The multidimensional impact of CMSP requires holistic assessment. The panel agreed that the value of diagnostic imaging in chronic pain conditions should be carefully considered. This notion is supported by findings from a systematic review that negative diagnostic tests do not necessarily decrease the patient’s fear or concern about pain.38 However, investigations should be requested if requirements are met39 (i.e. serious pathology suspected, unsatisfactory response to care and unexplained progression of clinical picture) and when treatment decisions may alter based on the results. There still appears to be some uncertainty (albeit consensus) regarding the use of a mechanism-based classification of pain as nociceptive, neuropathic or nociplastic, as advocated in the ICD-11.3 The uptake of the classification approach in practice can be optimised using validated outcome measures, and it has several advantages for communication between healthcare providers.3 The panel agreed that validated outcome measures are valuable for assessing the impact of pain, as well as the quality of life and functional ability. The applicability of outcome measures may be influenced by their availability in different languages spoken in the different regions of SA, as well as their appropriateness for lifestyles, values, socio-economic factors and cultural beliefs in the intended target group. There is thus an impetus to develop a set of outcome measures that is contextually relevant for the local PHC context to assess the emotional, psychological, functional occupational and social impact of CMSP. Because the experience of chronic pain is influenced by social and cultural factors.36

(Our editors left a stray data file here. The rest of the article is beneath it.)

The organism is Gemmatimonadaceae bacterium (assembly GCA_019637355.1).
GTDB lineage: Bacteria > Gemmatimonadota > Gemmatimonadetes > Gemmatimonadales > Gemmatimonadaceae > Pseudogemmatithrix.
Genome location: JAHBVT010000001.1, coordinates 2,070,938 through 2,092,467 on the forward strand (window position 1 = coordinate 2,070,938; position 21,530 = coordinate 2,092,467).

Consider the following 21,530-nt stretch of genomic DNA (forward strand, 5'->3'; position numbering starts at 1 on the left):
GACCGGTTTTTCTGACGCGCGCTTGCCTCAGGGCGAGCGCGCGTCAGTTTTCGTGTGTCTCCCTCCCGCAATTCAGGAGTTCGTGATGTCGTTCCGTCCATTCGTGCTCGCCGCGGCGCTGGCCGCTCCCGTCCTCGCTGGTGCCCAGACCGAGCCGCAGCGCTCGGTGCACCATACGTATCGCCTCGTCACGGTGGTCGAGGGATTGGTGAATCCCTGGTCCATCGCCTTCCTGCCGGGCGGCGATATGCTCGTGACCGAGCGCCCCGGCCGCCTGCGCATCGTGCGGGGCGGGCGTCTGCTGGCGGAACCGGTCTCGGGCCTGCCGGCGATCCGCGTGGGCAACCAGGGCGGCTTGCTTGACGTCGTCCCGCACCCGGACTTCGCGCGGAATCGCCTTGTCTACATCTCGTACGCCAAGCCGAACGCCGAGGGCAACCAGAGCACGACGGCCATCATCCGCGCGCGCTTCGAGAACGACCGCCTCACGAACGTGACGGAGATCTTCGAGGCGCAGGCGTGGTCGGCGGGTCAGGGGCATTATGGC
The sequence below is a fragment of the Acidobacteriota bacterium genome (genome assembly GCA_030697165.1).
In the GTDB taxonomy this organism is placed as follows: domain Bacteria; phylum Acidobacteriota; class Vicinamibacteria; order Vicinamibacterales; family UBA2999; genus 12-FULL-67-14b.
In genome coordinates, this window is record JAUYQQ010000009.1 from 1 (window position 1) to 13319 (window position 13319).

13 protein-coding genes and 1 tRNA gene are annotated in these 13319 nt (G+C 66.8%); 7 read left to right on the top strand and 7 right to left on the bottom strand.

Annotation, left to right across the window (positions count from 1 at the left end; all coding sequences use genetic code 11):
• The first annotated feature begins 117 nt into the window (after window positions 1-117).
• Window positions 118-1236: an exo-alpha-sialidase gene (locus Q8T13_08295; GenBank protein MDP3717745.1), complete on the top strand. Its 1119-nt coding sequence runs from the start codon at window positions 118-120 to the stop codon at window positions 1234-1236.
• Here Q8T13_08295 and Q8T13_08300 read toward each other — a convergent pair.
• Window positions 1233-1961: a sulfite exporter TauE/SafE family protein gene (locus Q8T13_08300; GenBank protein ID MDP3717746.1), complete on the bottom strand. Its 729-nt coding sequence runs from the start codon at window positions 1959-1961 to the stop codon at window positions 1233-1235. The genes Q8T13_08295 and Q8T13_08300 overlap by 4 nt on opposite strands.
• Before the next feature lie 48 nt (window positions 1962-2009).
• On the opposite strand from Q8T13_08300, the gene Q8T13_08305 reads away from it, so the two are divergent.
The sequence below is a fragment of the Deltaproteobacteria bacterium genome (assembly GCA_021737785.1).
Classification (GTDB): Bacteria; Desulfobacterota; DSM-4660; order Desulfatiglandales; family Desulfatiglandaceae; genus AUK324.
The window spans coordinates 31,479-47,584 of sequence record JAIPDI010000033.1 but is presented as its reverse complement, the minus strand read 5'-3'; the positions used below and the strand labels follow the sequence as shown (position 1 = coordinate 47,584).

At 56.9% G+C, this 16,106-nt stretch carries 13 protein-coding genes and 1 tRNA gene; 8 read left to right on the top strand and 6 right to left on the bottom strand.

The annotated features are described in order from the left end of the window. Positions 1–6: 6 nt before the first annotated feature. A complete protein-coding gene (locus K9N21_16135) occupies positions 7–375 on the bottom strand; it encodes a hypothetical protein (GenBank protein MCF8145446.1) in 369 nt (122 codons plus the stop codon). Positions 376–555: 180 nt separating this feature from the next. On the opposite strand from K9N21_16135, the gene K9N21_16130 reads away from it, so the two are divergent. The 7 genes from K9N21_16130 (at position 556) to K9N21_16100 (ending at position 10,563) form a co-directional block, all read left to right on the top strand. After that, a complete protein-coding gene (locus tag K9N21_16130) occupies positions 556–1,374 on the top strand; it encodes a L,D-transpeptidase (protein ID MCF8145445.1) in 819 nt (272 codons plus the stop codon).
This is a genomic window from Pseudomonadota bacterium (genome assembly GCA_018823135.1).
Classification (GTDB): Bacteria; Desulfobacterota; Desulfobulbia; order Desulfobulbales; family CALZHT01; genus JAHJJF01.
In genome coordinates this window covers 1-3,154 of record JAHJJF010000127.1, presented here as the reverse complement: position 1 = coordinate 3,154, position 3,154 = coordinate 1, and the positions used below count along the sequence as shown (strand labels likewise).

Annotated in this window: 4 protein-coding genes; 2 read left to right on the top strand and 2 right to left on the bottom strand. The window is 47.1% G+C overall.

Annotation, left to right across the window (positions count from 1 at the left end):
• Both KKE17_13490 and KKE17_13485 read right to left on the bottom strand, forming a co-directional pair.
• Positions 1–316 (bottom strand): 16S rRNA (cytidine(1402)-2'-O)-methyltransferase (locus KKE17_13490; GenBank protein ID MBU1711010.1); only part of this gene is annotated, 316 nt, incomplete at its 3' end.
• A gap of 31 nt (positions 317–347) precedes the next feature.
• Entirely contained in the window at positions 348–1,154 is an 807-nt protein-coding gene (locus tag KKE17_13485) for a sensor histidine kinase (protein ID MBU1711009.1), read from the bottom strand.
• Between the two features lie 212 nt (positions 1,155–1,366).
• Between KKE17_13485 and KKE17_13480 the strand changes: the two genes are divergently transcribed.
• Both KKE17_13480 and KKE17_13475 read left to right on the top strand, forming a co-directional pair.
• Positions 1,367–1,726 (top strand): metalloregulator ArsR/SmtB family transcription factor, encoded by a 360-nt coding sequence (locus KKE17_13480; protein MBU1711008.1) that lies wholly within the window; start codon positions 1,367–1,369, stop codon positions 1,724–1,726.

Consistent with a multimodal approach to CMSP care, the panel recognised the importance of physical therapy, psychological therapy and socio-environmental support as a core first-line management for CMSP. Multidisciplinary management is important because of the close relationship between chronic pain, physical activity, psychological distress and the social determinants of health.3,5,40 A multidisciplinary healthcare professional should therefore be involved in CMSP care to strengthen the person-centred, biopsychosocial approach. While these recommendations are supported by evidence, the panel emphasised that access to rehabilitation and mental health professionals is constrained in the SA PHC context, when compared with high-income health systems, because of their relative scarcity.8,37,41 Mental health conditions and the reported lack of access to mental healthcare are an international concern. In addition, physical inactivity is a risk factor for the development of common mental disorders, emphasising the need for innovative solutions to address the interaction between chronic pain, physical activity and mental well-being.5 Therefore, there is an impetus to support SA PHC healthcare systems and organisations to enable interdisciplinary and intersectoral collaboration.8 The scarcity of multidisciplinary pain management programmes and pain management specialists in the SA context emphasises the need for interdisciplinary collaboration in the PHC context to achieve therapeutic goals.

Patient empowerment for self-management within a supportive environment is a key outcome of CMSP care. Empowerment towards self-management should commence early in the patient management pathway. The various recommendations focussing on patient education support this notion. Chronic musculoskeletal pain, because of its persistent nature, requires ongoing and supported self-management.42 Patient education can lead to increased understanding of the condition, enhanced healthcare literacy, behaviour change and adherence.43,44 However, education needs to be contextually relevant and take culture and health literacy into account aid patients’ understanding of CMSP as emphasised by the panel by published literature.5,36 Patient and family education requires a time investment, which was listed as an important need. Empowering and supportive environments can be achieved via community-based support programmes, to maintain gains made in the formal therapeutic environment,43 through peer support and public involvement.42 In the SA context, the Western Cape on Wellness (WoW)45 programme is an example of such a community-based support initiative.